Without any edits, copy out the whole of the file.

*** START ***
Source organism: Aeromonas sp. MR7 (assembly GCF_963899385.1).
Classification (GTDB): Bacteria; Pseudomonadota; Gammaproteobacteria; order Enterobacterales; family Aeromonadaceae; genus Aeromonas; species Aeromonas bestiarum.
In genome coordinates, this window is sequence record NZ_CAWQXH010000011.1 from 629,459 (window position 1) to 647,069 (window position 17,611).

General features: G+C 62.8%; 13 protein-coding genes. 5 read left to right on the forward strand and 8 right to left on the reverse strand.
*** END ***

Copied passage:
Source organism: Aeromonas sp. MR7 (assembly GCF_963899385.1).
Classification (GTDB): Bacteria; Pseudomonadota; Gammaproteobacteria; order Enterobacterales; family Aeromonadaceae; genus Aeromonas; species Aeromonas bestiarum.
In genome coordinates, this window is sequence record NZ_CAWQXH010000011.1 from 629,459 (window position 1) to 647,069 (window position 17,611).

General features: G+C 62.8%; 13 protein-coding genes. 5 read left to right on the forward strand and 8 right to left on the reverse strand.